Eugenie Brinkema‘s research in film and media studies focuses on violence, affect, sexuality, aesthetics, and ethics in texts ranging from the horror film to the body of films dubbed “New European Extremism” to the visual and temporal forms of terrorism. Abiding research interests include embodiment and sensation in ultraviolent film and literature, critical and cultural theory, literary theory, and psychoanalysis and continental philosophy, while more recent areas of inquiry have explored French gastronomy, sound and color. She received her Ph.D. in 2010 from Brown University’s Department of Modern Culture and Media. While at Brown, she received the Presidential Award for Excellence in Teaching, the Albert Spaulding Cook Prize in Comparative Literature, and the Joukowsky Outstanding Dissertation Award.
Her articles have appeared in numerous journals including differences, Camera Obscura, Angelaki, Criticism, The Journal of Speculative Philosophy, and in anthologies on director Michael Haneke and rape in art cinema. Her first book, The Forms of the Affects (Duke University Press, Spring 2014), interrogates the relationship between form and grief, disgust, nostalgia, anxiety, and joy in film, critical theory, psychoanalysis, and nineteenth- and twentieth-century continental philosophy. Her current project pairs the post-1960 horror film with Kierkegaard, Heidegger, and Levinas in order to explore ethics, violence, duration and non-being.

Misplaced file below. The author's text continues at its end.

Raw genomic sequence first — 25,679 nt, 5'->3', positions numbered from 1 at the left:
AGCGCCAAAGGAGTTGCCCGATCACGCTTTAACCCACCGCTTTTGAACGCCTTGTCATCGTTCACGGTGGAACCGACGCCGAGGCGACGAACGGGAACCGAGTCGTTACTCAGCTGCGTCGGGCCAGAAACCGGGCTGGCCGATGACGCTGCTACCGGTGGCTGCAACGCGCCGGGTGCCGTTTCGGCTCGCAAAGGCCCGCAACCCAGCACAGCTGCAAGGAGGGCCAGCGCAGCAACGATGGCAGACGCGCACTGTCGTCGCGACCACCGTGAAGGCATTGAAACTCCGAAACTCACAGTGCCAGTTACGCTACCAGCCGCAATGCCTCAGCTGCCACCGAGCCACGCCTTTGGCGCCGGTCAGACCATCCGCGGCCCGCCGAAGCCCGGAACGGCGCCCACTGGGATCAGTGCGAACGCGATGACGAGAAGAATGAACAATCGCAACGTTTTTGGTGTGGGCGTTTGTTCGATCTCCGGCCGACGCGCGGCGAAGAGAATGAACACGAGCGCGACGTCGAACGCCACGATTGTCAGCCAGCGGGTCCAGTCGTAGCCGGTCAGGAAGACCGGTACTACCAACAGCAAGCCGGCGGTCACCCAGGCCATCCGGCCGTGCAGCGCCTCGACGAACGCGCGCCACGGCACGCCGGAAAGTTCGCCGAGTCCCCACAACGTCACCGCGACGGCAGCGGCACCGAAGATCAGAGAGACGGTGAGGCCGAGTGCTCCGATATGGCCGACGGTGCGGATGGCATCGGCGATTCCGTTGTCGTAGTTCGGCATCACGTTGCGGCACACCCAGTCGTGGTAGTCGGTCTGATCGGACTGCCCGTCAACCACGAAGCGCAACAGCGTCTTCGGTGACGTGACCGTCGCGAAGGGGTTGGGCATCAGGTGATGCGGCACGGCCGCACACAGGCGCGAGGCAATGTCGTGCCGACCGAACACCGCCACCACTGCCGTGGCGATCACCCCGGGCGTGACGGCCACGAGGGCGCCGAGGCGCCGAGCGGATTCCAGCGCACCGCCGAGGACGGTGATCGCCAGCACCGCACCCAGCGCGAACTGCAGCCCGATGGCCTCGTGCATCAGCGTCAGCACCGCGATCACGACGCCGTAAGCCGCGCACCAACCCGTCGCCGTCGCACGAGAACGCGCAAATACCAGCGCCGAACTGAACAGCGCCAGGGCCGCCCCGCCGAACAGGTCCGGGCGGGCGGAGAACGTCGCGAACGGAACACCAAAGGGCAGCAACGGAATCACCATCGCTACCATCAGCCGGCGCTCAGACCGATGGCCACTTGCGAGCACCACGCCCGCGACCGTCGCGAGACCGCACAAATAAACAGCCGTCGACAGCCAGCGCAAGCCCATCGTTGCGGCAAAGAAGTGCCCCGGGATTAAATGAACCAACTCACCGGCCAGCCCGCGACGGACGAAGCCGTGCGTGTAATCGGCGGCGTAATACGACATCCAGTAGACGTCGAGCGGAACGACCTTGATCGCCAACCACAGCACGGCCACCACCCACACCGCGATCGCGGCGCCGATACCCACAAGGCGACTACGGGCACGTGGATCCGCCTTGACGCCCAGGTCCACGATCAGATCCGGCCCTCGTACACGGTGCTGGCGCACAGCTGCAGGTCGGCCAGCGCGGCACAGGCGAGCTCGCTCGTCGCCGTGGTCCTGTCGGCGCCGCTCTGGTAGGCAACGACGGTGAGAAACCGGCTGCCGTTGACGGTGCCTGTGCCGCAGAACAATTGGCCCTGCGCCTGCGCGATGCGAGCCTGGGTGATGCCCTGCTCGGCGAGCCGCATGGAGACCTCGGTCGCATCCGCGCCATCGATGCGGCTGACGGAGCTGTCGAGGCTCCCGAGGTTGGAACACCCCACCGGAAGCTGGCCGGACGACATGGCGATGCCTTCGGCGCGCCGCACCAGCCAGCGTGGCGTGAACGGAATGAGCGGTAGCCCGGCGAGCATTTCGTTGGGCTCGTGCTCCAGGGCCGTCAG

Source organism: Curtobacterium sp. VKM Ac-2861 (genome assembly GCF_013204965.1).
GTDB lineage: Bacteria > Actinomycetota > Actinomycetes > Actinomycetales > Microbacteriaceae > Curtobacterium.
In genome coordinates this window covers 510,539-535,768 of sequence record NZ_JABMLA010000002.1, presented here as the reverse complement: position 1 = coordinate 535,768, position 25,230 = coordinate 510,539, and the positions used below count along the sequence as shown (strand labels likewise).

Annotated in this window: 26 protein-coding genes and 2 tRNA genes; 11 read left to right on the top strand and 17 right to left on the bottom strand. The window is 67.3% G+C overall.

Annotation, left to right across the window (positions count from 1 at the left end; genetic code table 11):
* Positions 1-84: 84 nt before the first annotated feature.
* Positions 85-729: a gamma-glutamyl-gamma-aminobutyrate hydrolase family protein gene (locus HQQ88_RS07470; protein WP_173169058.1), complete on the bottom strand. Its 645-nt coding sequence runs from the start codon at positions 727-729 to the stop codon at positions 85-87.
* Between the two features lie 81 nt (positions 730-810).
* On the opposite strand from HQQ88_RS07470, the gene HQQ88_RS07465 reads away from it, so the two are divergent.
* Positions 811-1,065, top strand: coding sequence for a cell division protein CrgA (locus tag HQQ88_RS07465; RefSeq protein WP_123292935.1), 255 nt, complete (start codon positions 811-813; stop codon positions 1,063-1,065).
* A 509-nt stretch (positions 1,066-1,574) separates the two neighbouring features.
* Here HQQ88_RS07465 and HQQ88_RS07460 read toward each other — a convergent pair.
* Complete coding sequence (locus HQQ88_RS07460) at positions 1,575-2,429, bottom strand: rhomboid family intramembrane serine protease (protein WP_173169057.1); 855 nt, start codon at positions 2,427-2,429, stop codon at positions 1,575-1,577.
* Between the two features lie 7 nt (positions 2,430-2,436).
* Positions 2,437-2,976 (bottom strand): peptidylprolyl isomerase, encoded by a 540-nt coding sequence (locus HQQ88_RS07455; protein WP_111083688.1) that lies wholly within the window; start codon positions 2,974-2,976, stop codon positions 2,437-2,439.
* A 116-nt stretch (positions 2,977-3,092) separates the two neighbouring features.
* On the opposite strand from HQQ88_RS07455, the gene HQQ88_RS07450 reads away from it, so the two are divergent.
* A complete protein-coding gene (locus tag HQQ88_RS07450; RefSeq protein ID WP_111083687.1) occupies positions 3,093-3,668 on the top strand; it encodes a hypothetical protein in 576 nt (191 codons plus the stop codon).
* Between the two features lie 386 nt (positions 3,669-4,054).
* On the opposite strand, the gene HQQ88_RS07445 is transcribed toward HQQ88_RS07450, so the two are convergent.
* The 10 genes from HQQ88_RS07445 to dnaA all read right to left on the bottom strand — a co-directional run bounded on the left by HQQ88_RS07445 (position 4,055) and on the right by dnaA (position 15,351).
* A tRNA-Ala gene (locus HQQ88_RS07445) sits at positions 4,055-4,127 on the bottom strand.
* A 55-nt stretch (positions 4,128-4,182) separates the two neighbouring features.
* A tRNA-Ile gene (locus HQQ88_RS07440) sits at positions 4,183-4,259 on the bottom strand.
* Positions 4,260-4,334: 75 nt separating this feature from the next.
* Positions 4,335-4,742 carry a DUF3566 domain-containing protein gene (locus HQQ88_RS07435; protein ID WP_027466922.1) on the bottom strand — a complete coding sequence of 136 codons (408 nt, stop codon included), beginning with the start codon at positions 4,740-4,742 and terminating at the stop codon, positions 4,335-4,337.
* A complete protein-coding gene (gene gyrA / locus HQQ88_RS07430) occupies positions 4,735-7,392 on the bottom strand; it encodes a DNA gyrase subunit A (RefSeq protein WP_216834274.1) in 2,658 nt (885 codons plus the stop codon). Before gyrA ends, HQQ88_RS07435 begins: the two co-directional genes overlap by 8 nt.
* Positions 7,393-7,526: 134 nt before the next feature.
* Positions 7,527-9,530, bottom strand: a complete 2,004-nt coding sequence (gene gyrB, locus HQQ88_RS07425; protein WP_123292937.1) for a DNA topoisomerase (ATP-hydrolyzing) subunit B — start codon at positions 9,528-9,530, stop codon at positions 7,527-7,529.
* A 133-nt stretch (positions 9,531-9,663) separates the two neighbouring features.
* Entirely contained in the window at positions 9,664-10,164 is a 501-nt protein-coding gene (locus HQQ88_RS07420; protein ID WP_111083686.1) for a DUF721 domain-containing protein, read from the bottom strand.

Professor Brinkema’s teaching interests span film theory to literary theory; serialized television to the horror film; formal questions of narrative, color, sound, time, and space to studies of trauma and violence. She is thrilled to be a member of the Literature Section at MIT not least because it keeps her geographically close to her beloved New England Patriots.
In 2012, Professor Brinkema was awarded the James A. and Ruth Levitan Award for Excellence in Teaching in the School for Humanities, Arts, and Social Sciences. From 2012-2013, she was a fellow at the Susan and Donald Newhouse Center for the Humanities at Wellesley College.